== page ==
every brilliant thingThere are endless brilliant things about Every Brilliant Thing. The play sees writer Duncan Macmillan reunited with Paines Plough following their critically acclaimed collaboration on Lungs. That play features alongside Every Brilliant Thing and two others as the company launches its brand new Roundabout Auditorium here in Edinburgh.

The Roundabout Auditorium needs no special skills to assemble and the idea is that anyone can help put it up with little more than an Allen key and a little elbow grease. The same could be said of the play, but instead of Allen keys, Every Brilliant Thing uses numbered cards and audience interaction to build a moving story about love and depression through the eyes of a child.

As we are settling down in our pink and yellow seats, we are handed a numbered card, some people more than one. On them, a brilliant thing. Jonny Donahoe is going to tell us a story and he wants us to help him. A story about a boy whose mum has done something stupid with contraceptive pills and wound up in hospital. She finds it hard to be happy. So he starts to make a list of everything that’s brilliant about the world and sends it to her, hiding it under her pillow when she’s not looking.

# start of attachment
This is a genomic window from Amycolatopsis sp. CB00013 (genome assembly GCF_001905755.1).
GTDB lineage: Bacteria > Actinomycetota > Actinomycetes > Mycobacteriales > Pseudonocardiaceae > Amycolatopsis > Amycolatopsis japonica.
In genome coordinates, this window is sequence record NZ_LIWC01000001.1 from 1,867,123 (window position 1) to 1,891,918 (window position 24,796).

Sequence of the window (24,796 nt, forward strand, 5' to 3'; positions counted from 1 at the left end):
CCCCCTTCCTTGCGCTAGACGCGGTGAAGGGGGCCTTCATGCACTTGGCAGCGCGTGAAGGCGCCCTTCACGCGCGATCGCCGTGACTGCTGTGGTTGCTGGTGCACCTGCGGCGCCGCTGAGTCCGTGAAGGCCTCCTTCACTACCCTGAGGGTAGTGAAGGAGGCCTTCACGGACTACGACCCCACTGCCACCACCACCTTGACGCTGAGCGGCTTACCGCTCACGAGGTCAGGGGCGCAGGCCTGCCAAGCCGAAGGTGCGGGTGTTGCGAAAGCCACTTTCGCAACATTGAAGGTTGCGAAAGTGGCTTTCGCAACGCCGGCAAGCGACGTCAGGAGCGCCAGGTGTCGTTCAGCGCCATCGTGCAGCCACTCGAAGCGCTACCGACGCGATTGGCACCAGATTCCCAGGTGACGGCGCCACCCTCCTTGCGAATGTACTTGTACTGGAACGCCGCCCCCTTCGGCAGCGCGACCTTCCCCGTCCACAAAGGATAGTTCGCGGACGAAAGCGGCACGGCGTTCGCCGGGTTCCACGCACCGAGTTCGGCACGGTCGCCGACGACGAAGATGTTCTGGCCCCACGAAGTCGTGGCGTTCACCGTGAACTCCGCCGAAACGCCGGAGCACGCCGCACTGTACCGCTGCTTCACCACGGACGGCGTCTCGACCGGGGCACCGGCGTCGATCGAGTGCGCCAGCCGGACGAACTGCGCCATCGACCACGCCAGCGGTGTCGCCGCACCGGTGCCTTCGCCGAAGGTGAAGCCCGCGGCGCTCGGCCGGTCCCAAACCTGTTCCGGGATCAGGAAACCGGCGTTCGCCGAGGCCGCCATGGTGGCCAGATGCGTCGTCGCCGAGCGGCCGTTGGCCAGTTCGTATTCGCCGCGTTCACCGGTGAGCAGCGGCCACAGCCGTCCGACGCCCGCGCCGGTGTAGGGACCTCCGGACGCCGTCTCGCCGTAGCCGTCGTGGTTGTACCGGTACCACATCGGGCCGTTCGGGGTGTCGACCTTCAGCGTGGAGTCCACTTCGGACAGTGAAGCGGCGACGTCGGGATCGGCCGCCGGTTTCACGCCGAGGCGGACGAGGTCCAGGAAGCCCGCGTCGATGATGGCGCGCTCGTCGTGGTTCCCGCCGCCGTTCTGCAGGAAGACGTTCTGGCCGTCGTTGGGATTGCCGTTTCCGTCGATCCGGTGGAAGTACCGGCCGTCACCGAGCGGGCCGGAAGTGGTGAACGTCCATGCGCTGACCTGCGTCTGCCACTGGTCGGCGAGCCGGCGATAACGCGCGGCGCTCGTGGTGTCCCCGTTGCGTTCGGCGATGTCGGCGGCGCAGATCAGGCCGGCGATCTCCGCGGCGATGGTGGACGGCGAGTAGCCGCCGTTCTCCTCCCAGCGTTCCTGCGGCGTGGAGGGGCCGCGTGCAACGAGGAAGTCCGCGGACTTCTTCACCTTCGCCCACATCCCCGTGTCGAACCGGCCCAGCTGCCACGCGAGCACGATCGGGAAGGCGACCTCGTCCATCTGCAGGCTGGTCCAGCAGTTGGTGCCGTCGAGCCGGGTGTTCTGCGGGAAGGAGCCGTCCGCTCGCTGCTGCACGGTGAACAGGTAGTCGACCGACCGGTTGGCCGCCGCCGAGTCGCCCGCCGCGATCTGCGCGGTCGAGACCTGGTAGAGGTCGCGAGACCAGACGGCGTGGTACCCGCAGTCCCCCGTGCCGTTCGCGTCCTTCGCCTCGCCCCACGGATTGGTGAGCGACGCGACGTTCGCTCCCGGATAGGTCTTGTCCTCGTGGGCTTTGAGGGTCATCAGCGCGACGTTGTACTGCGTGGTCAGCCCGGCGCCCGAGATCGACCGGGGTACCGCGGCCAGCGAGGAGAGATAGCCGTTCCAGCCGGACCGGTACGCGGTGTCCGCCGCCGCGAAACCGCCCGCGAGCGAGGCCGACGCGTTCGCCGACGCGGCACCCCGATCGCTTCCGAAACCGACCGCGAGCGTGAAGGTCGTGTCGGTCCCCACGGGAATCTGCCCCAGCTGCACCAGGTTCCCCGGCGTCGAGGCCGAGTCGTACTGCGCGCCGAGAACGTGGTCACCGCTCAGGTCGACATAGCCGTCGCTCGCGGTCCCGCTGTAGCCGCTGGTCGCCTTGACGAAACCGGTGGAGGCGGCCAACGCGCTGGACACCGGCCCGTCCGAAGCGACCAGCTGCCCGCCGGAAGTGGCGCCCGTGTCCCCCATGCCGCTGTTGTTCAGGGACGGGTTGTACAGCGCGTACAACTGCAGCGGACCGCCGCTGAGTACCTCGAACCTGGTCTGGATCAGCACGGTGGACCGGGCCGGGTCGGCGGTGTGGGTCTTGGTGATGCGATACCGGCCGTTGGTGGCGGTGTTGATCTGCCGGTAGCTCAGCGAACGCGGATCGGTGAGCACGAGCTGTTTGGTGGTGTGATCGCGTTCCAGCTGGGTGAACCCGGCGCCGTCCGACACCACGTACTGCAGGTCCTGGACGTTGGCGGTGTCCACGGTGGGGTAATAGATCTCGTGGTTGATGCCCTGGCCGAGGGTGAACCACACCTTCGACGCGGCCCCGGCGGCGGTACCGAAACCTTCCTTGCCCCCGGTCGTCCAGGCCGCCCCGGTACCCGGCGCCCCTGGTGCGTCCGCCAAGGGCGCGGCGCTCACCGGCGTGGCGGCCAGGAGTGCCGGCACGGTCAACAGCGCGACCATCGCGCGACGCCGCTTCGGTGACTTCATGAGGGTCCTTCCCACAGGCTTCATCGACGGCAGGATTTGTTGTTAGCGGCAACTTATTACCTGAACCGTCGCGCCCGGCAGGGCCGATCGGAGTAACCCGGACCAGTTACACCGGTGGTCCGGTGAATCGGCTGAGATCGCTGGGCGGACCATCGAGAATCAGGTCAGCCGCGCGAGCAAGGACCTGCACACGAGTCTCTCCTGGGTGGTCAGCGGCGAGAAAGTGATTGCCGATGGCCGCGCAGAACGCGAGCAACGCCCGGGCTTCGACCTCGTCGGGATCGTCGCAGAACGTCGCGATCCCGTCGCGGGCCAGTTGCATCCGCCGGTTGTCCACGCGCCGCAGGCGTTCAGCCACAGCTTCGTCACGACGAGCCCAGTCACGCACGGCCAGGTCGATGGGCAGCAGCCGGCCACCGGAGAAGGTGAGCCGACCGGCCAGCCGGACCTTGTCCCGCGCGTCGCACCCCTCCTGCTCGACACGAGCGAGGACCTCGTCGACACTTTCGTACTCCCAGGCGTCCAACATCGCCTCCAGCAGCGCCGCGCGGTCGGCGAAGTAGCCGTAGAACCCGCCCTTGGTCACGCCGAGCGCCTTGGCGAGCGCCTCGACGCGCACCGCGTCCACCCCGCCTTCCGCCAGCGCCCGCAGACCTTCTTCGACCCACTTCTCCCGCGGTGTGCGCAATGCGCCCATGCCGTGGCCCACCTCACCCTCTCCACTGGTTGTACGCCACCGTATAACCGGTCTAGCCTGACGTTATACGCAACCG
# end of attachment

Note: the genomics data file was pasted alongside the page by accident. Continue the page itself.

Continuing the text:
The numbered cards work as a sort of punctuation, book-marking some moments and providing a punchline to others. But their most important function is that they let us join in. They make our presence in the auditorium, here, now, completely necessary to the story being told. Making the list becomes not just a personal pursuit, but something we all help to create. And soon the list starts to take on a life of its own.

For some, theatre in the round is analogous with networks of power and the form often has an inherently confrontational character. But director George Perrin’s production maximises the form’s potential for connection with the audience both as individuals and collectives. Rarely will you encounter a more receptive response than the one Donahoe manages to create in the theatre.  It is an atmosphere of unbridled warmth and enthusiasm which will leave you in a near-constant state of grinning.

Given that this is a play about depression, Macmillan wears his theme lightly. But he never ignores the complexities of suicide and the legacy it leaves behind. Like the contents of the list, it is genuinely wonderful and life affirming play. It is impossible not to love.

Every Brilliant Thing is at Summerhall @ Roundabout (Venue 26)until 23 August. For more information and tickets visit the EdFringe website.